Monday, October 05, 2009

TIPS Auction: What is it?

Here is an interesting question. If the TIPs auction about to go off does well, will coupon Treasuries rally? Will demand for TIPs reflect good demand for bonds in general, or fear of inflation? If its the former, then Treasuries should rally. If its the later, then Treasuries will sell-off.

Either way, I've got a small bet on the long end rallying right now. I don't have a ton of conviction about it.


John (Ad Orientem) said...

My problem with TIPs is that the people who calculate CPI are the same ones that calculate unemployment. TIPs are probably the best house in a bad neighborhood. But that doesn't say much.

Anonymous said...

One of the best things to happen to the markets is the tips vs treasuries spread for inflation estimates. That cuts out the many estimate PR pieces we used to see.

In Debt We Trust said...

The long end of the curve could rally based on pure speculator interest. As you said in your earlier post, the short end is getting mighty crowded - especially w/all those foreigners (aka China) buying up maturities <5 years.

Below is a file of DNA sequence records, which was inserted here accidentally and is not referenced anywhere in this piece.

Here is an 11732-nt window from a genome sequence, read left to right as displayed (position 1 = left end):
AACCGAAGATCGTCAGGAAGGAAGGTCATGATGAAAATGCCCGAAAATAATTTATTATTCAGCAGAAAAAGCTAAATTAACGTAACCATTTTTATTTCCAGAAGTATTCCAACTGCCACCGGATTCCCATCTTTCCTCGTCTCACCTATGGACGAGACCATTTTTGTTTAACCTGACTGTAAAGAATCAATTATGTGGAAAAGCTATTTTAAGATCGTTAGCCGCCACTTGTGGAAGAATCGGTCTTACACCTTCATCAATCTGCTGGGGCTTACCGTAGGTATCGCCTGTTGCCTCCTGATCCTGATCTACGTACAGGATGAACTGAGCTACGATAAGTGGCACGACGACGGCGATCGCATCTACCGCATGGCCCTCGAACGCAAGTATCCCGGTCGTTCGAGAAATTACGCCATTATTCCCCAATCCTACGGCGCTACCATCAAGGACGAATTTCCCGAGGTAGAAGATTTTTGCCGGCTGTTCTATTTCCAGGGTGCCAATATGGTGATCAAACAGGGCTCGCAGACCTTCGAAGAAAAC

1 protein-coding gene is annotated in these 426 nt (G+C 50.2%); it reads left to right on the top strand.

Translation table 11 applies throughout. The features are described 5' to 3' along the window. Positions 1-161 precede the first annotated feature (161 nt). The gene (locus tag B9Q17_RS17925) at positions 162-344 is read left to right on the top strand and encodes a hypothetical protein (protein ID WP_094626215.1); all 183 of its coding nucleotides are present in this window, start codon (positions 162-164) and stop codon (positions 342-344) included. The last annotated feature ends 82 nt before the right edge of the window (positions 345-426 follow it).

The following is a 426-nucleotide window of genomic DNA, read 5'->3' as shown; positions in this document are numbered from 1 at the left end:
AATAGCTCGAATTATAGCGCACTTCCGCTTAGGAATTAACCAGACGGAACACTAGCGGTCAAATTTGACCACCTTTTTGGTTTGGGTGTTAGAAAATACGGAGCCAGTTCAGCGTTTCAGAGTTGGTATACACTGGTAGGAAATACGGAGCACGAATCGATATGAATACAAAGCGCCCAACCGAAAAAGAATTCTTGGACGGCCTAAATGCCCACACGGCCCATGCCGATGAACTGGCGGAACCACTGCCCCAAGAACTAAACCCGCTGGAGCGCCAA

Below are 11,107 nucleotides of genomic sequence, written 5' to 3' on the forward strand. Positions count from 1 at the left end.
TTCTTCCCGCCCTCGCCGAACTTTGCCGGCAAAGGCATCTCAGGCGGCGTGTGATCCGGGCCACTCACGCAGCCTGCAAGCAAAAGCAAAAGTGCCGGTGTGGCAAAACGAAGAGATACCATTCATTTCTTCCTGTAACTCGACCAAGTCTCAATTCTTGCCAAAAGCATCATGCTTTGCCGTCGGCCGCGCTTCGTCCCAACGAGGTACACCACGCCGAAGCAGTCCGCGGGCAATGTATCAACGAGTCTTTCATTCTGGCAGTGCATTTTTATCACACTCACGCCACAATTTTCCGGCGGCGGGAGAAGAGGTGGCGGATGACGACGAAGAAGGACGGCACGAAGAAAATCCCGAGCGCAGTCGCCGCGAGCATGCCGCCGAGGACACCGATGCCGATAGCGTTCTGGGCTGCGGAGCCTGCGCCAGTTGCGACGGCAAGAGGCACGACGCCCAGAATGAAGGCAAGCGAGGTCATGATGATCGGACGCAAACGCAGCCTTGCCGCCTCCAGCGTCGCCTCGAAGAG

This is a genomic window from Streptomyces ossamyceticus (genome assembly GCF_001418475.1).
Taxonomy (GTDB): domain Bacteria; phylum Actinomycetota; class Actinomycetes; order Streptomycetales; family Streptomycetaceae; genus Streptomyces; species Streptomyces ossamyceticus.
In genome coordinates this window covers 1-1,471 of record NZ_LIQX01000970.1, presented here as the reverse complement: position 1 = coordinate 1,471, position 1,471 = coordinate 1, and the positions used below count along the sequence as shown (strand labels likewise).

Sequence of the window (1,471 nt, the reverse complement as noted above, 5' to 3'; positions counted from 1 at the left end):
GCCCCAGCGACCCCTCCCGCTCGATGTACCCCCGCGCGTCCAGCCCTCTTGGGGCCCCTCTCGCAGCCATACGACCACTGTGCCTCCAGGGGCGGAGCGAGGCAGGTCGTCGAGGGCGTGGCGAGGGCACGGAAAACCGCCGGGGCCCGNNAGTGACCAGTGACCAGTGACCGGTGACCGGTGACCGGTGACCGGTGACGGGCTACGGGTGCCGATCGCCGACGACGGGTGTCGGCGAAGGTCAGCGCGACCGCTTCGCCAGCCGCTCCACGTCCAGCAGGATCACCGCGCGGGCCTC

So, where does that lead people who don't trust the equity gyrations?

Bidding down the 30 year's interest rate.

This is what happens when we have 0% (or as close to it) Fed funds rate for 9 months and Eurodollar futures >97 for the same amount of time.

As for me, I'm just happy to short the vix every time the equity bears get too excited.

Anonymous said...

Quick FYI -- it's TIPS, not TIPs. It's an acronym, not plural.

John (Ad Orientem) said...

Anonymous (835 PM),
I stand corrected. Thank you.


John (Ad Orientem) said...

Have you read this? I was going to email you but (it's late and I'm tired) I couldn't find your email address on your blog.


Anonymous said...

I'd guess 30yr TIPS come in at 1.5 to 2.0 times the yield on the 10 year TIPS. Inflation risk in a 30 year timespan is quite high.

I'd like to see the treasury issue stepped coupon bonds with increasing coupons every 2 years to scale the coupon with the increasing risk of higher inflation in the far future.